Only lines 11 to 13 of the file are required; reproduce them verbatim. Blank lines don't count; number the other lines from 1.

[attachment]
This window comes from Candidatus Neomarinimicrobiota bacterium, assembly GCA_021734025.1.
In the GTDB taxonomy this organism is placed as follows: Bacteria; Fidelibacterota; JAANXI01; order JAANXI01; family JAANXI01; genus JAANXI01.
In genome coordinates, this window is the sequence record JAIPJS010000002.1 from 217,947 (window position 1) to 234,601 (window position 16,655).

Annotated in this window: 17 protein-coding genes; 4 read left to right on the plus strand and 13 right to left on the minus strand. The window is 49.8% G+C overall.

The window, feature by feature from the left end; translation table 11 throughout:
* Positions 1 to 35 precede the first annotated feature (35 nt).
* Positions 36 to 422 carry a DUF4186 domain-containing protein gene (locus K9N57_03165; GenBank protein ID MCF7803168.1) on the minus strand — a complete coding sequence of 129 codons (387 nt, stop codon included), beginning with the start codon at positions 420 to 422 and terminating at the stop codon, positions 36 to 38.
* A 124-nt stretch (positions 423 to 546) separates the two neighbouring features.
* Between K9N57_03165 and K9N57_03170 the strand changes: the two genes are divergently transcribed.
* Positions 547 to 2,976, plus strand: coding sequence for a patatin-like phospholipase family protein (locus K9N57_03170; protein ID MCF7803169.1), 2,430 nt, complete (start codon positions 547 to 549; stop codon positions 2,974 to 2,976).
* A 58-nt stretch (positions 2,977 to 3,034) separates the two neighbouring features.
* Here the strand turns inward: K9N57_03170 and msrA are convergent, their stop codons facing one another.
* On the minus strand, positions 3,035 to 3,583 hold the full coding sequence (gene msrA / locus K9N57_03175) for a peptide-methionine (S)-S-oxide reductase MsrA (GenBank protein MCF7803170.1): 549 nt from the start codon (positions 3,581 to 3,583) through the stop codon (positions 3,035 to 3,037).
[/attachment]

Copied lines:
* A 58-nt stretch (positions 2,977 to 3,034) separates the two neighbouring features.
* Here the strand turns inward: K9N57_03170 and msrA are convergent, their stop codons facing one another.
* On the minus strand, positions 3,035 to 3,583 hold the full coding sequence (gene msrA / locus K9N57_03175) for a peptide-methionine (S)-S-oxide reductase MsrA (GenBank protein MCF7803170.1): 549 nt from the start codon (positions 3,581 to 3,583) through the stop codon (positions 3,035 to 3,037).